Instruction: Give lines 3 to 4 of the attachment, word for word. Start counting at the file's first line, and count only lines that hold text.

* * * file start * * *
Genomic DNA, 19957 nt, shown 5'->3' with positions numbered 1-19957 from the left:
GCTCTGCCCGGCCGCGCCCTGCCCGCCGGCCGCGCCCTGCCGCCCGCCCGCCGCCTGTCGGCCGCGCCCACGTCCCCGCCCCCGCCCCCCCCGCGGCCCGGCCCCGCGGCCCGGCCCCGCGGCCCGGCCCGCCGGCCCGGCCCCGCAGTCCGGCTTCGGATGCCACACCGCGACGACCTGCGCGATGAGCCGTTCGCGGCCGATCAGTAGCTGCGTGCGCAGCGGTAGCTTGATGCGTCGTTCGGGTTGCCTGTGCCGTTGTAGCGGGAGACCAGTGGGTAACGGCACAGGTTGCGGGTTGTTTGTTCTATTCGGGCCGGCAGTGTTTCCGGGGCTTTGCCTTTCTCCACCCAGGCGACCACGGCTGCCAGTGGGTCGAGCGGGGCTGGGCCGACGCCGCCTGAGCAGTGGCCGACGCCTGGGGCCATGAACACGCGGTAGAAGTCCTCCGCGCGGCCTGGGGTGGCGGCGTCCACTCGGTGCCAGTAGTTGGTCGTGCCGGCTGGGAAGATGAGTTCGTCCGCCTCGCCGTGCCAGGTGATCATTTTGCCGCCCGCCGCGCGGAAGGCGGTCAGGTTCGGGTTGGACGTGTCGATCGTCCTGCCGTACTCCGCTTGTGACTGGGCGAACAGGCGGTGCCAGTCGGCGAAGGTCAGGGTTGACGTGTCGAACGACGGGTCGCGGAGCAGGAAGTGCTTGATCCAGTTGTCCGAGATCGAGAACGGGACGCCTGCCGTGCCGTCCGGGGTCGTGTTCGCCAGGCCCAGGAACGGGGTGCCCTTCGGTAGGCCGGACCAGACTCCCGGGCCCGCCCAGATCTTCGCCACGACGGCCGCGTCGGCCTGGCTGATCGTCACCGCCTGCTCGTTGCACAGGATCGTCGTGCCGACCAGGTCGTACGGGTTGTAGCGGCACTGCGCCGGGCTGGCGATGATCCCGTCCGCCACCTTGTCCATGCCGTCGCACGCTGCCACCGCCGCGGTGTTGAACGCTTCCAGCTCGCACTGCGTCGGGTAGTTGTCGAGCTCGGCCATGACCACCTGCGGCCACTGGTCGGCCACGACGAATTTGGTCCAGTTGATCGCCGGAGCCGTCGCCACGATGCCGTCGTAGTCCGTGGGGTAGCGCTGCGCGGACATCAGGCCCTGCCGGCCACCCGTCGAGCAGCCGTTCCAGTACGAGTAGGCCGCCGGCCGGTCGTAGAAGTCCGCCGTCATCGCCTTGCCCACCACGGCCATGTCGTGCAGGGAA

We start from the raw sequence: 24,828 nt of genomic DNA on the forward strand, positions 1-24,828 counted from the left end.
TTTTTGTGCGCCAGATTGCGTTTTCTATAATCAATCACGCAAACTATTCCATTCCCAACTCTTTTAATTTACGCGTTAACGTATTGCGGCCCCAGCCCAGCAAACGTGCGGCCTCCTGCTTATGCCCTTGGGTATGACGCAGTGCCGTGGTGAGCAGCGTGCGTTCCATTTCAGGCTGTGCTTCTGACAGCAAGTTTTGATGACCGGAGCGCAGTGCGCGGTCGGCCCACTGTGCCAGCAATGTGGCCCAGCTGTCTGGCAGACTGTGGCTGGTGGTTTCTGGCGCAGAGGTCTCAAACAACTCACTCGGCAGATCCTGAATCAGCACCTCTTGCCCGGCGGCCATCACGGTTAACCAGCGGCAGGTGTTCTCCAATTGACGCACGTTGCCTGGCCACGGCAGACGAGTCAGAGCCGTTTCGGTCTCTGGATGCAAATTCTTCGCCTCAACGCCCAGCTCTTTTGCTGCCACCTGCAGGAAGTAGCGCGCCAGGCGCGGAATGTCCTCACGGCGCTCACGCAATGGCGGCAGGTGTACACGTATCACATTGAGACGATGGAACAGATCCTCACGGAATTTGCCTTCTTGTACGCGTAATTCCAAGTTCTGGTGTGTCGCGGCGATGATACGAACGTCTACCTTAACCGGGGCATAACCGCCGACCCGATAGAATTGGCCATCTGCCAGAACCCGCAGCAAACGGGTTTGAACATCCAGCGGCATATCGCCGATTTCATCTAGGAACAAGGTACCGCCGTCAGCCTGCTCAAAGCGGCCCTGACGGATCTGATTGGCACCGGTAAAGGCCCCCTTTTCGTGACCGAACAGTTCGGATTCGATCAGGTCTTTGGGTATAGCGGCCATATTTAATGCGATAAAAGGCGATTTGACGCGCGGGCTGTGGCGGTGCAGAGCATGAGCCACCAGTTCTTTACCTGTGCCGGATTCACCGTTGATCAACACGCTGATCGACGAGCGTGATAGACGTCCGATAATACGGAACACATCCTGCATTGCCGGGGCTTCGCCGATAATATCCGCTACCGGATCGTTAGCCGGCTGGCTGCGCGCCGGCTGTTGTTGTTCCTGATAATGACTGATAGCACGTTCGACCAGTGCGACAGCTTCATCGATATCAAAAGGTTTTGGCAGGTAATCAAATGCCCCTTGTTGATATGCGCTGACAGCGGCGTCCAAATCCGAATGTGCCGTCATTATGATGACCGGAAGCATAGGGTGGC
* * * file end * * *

We start from the raw sequence: 24,828 nt of genomic DNA on the forward strand, positions 1-24,828 counted from the left end.
TTTTTGTGCGCCAGATTGCGTTTTCTATAATCAATCACGCAAACTATTCCATTCCCAACTCTTTTAATTTACGCGTTAACGTATTGCGGCCCCAGCCCAGCAAACGTGCGGCCTCCTGCTTATGCCCTTGGGTATGACGCAGTGCCGTGGTGAGCAGCGTGCGTTCCATTTCAGGCTGTGCTTCTGACAGCAAGTTTTGATGACCGGAGCGCAGTGCGCGGTCGGCCCACTGTGCCAGCAATGTGGCCCAGCTGTCTGGCAGACTGTGGCTGGTGGTTTCTGGCGCAGAGGTCTCAAACAACTCACTCGGCAGATCCTGAATCAGCACCTCTTGCCCGGCGGCCATCACGGTTAACCAGCGGCAGGTGTTCTCCAATTGACGCACGTTGCCTGGCCACGGCAGACGAGTCAGAGCCGTTTCGGTCTCTGGATGCAAATTCTTCGCCTCAACGCCCAGCTCTTTTGCTGCCACCTGCAGGAAGTAGCGCGCCAGGCGCGGAATGTCCTCACGGCGCTCACGCAATGGCGGCAGGTGTACACGTATCACATTGAGACGATGGAACAGATCCTCACGGAATTTGCCTTCTTGTACGCGTAATTCCAAGTTCTGGTGTGTCGCGGCGATGATACGAACGTCTACCTTAACCGGGGCATAACCGCCGACCCGATAGAATTGGCCATCTGCCAGAACCCGCAGCAAACGGGTTTGAACATCCAGCGGCATATCGCCGATTTCATCTAGGAACAAGGTACCGCCGTCAGCCTGCTCAAAGCGGCCCTGACGGATCTGATTGGCACCGGTAAAGGCCCCCTTTTCGTGACCGAACAGTTCGGATTCGATCAGGTCTTTGGGTATAGCGGCCATATTTAATGCGATAAAAGGCGATTTGACGCGCGGGCTGTGGCGGTGCAGAGCATGAGCCACCAGTTCTTTACCTGTGCCGGATTCACCGTTGATCAACACGCTGATCGACGAGCGTGATAGACGTCCGATAATACGGAACACATCCTGCATTGCCGGGGCTTCGCCGATAATATCCGCTACCGGATCGTTAGCCGGCTGGCTGCGCGCCGGCTGTTGTTGTTCCTGATAATGACTGATAGCACGTTCGACCAGTGCGACAGCTTCATCGATATCAAAAGGTTTTGGCAGGTAATCAAATGCCCCTTGTTGATATGCGCTGACAGCGGCGTCCAAATCCGAATGTGCCGTCATTATGATGACCGGAAGCATAGGGTGGC